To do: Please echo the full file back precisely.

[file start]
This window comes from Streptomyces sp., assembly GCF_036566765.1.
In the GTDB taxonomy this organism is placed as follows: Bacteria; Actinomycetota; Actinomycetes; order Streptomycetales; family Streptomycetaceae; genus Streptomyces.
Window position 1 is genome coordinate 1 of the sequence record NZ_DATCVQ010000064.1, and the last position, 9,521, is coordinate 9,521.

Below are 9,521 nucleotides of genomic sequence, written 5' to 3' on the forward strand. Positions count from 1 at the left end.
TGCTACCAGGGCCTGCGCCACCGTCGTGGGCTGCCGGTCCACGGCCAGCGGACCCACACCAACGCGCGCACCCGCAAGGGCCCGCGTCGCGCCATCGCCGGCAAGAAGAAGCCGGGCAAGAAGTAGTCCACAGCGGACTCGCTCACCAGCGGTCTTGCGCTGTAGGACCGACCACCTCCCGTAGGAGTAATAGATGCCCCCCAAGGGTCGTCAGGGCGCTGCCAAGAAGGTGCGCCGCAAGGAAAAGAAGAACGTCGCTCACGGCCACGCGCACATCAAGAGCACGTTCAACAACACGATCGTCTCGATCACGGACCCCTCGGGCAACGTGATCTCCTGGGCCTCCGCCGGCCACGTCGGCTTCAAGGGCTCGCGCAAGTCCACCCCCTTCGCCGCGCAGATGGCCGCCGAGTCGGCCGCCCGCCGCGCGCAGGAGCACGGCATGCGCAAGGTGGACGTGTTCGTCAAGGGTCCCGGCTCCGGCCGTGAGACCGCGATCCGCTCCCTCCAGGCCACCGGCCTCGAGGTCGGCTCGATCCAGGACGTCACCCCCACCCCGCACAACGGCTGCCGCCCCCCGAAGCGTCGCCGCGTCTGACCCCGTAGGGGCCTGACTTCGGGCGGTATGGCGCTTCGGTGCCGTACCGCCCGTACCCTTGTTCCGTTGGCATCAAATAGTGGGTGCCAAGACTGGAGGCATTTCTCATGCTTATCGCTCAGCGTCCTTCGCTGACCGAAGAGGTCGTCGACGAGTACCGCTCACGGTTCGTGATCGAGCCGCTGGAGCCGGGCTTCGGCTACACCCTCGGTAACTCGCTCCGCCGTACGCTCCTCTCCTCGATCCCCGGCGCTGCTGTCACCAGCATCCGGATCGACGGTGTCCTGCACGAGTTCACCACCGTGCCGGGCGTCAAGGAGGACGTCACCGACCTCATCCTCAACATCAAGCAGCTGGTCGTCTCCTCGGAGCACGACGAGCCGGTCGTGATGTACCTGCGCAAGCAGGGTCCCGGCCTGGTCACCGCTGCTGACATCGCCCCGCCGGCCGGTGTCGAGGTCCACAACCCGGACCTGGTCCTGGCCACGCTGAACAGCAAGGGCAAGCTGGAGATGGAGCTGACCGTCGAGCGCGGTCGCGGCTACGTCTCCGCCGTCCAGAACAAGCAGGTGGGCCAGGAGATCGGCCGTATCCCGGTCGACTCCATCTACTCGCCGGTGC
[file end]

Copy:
This window comes from Streptomyces sp., assembly GCF_036566765.1.
In the GTDB taxonomy this organism is placed as follows: Bacteria; Actinomycetota; Actinomycetes; order Streptomycetales; family Streptomycetaceae; genus Streptomyces.
Window position 1 is genome coordinate 1 of the sequence record NZ_DATCVQ010000064.1, and the last position, 9,521, is coordinate 9,521.

Below are 9,521 nucleotides of genomic sequence, written 5' to 3' on the forward strand. Positions count from 1 at the left end.
TGCTACCAGGGCCTGCGCCACCGTCGTGGGCTGCCGGTCCACGGCCAGCGGACCCACACCAACGCGCGCACCCGCAAGGGCCCGCGTCGCGCCATCGCCGGCAAGAAGAAGCCGGGCAAGAAGTAGTCCACAGCGGACTCGCTCACCAGCGGTCTTGCGCTGTAGGACCGACCACCTCCCGTAGGAGTAATAGATGCCCCCCAAGGGTCGTCAGGGCGCTGCCAAGAAGGTGCGCCGCAAGGAAAAGAAGAACGTCGCTCACGGCCACGCGCACATCAAGAGCACGTTCAACAACACGATCGTCTCGATCACGGACCCCTCGGGCAACGTGATCTCCTGGGCCTCCGCCGGCCACGTCGGCTTCAAGGGCTCGCGCAAGTCCACCCCCTTCGCCGCGCAGATGGCCGCCGAGTCGGCCGCCCGCCGCGCGCAGGAGCACGGCATGCGCAAGGTGGACGTGTTCGTCAAGGGTCCCGGCTCCGGCCGTGAGACCGCGATCCGCTCCCTCCAGGCCACCGGCCTCGAGGTCGGCTCGATCCAGGACGTCACCCCCACCCCGCACAACGGCTGCCGCCCCCCGAAGCGTCGCCGCGTCTGACCCCGTAGGGGCCTGACTTCGGGCGGTATGGCGCTTCGGTGCCGTACCGCCCGTACCCTTGTTCCGTTGGCATCAAATAGTGGGTGCCAAGACTGGAGGCATTTCTCATGCTTATCGCTCAGCGTCCTTCGCTGACCGAAGAGGTCGTCGACGAGTACCGCTCACGGTTCGTGATCGAGCCGCTGGAGCCGGGCTTCGGCTACACCCTCGGTAACTCGCTCCGCCGTACGCTCCTCTCCTCGATCCCCGGCGCTGCTGTCACCAGCATCCGGATCGACGGTGTCCTGCACGAGTTCACCACCGTGCCGGGCGTCAAGGAGGACGTCACCGACCTCATCCTCAACATCAAGCAGCTGGTCGTCTCCTCGGAGCACGACGAGCCGGTCGTGATGTACCTGCGCAAGCAGGGTCCCGGCCTGGTCACCGCTGCTGACATCGCCCCGCCGGCCGGTGTCGAGGTCCACAACCCGGACCTGGTCCTGGCCACGCTGAACAGCAAGGGCAAGCTGGAGATGGAGCTGACCGTCGAGCGCGGTCGCGGCTACGTCTCCGCCGTCCAGAACAAGCAGGTGGGCCAGGAGATCGGCCGTATCCCGGTCGACTCCATCTACTCGCCGGTGC